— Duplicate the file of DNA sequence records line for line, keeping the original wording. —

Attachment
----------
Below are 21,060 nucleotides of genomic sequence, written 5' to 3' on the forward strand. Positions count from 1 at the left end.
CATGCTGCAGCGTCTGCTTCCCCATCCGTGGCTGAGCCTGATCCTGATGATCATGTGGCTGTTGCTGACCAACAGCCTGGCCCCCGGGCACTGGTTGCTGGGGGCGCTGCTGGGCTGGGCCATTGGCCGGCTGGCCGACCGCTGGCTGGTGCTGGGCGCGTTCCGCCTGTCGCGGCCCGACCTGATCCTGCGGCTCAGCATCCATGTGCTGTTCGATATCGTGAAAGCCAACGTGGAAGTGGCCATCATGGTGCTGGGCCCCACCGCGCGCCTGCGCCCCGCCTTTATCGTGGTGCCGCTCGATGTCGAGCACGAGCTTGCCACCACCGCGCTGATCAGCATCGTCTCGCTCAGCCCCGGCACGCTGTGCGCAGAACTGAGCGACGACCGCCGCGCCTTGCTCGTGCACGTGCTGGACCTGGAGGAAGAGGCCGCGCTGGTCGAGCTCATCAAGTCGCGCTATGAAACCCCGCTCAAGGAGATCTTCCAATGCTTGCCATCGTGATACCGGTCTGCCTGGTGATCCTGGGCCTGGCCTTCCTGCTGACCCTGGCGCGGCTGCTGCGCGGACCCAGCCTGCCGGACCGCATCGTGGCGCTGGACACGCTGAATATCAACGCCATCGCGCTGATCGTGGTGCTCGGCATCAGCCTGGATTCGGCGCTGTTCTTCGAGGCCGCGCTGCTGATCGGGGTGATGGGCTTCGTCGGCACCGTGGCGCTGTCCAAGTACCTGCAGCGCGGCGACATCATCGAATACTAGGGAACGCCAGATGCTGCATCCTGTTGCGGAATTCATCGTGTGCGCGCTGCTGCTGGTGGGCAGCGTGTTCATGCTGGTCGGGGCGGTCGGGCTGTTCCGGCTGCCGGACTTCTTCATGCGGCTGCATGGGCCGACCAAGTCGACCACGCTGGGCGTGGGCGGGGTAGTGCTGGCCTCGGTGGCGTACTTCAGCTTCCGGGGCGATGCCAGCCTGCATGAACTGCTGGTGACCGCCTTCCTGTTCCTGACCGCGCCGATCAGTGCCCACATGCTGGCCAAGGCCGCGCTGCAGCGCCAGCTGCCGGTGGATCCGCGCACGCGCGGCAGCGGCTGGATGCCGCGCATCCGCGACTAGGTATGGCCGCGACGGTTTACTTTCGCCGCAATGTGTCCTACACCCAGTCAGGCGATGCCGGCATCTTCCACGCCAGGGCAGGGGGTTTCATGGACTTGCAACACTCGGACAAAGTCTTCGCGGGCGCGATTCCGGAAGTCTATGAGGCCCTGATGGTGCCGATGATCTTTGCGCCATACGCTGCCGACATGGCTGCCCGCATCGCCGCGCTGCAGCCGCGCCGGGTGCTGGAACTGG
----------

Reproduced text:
Below are 21,060 nucleotides of genomic sequence, written 5' to 3' on the forward strand. Positions count from 1 at the left end.
CATGCTGCAGCGTCTGCTTCCCCATCCGTGGCTGAGCCTGATCCTGATGATCATGTGGCTGTTGCTGACCAACAGCCTGGCCCCCGGGCACTGGTTGCTGGGGGCGCTGCTGGGCTGGGCCATTGGCCGGCTGGCCGACCGCTGGCTGGTGCTGGGCGCGTTCCGCCTGTCGCGGCCCGACCTGATCCTGCGGCTCAGCATCCATGTGCTGTTCGATATCGTGAAAGCCAACGTGGAAGTGGCCATCATGGTGCTGGGCCCCACCGCGCGCCTGCGCCCCGCCTTTATCGTGGTGCCGCTCGATGTCGAGCACGAGCTTGCCACCACCGCGCTGATCAGCATCGTCTCGCTCAGCCCCGGCACGCTGTGCGCAGAACTGAGCGACGACCGCCGCGCCTTGCTCGTGCACGTGCTGGACCTGGAGGAAGAGGCCGCGCTGGTCGAGCTCATCAAGTCGCGCTATGAAACCCCGCTCAAGGAGATCTTCCAATGCTTGCCATCGTGATACCGGTCTGCCTGGTGATCCTGGGCCTGGCCTTCCTGCTGACCCTGGCGCGGCTGCTGCGCGGACCCAGCCTGCCGGACCGCATCGTGGCGCTGGACACGCTGAATATCAACGCCATCGCGCTGATCGTGGTGCTCGGCATCAGCCTGGATTCGGCGCTGTTCTTCGAGGCCGCGCTGCTGATCGGGGTGATGGGCTTCGTCGGCACCGTGGCGCTGTCCAAGTACCTGCAGCGCGGCGACATCATCGAATACTAGGGAACGCCAGATGCTGCATCCTGTTGCGGAATTCATCGTGTGCGCGCTGCTGCTGGTGGGCAGCGTGTTCATGCTGGTCGGGGCGGTCGGGCTGTTCCGGCTGCCGGACTTCTTCATGCGGCTGCATGGGCCGACCAAGTCGACCACGCTGGGCGTGGGCGGGGTAGTGCTGGCCTCGGTGGCGTACTTCAGCTTCCGGGGCGATGCCAGCCTGCATGAACTGCTGGTGACCGCCTTCCTGTTCCTGACCGCGCCGATCAGTGCCCACATGCTGGCCAAGGCCGCGCTGCAGCGCCAGCTGCCGGTGGATCCGCGCACGCGCGGCAGCGGCTGGATGCCGCGCATCCGCGACTAGGTATGGCCGCGACGGTTTACTTTCGCCGCAATGTGTCCTACACCCAGTCAGGCGATGCCGGCATCTTCCACGCCAGGGCAGGGGGTTTCATGGACTTGCAACACTCGGACAAAGTCTTCGCGGGCGCGATTCCGGAAGTCTATGAGGCCCTGATGGTGCCGATGATCTTTGCGCCATACGCTGCCGACATGGCTGCCCGCATCGCCGCGCTGCAGCCGCGCCGGGTGCTGGAACTGG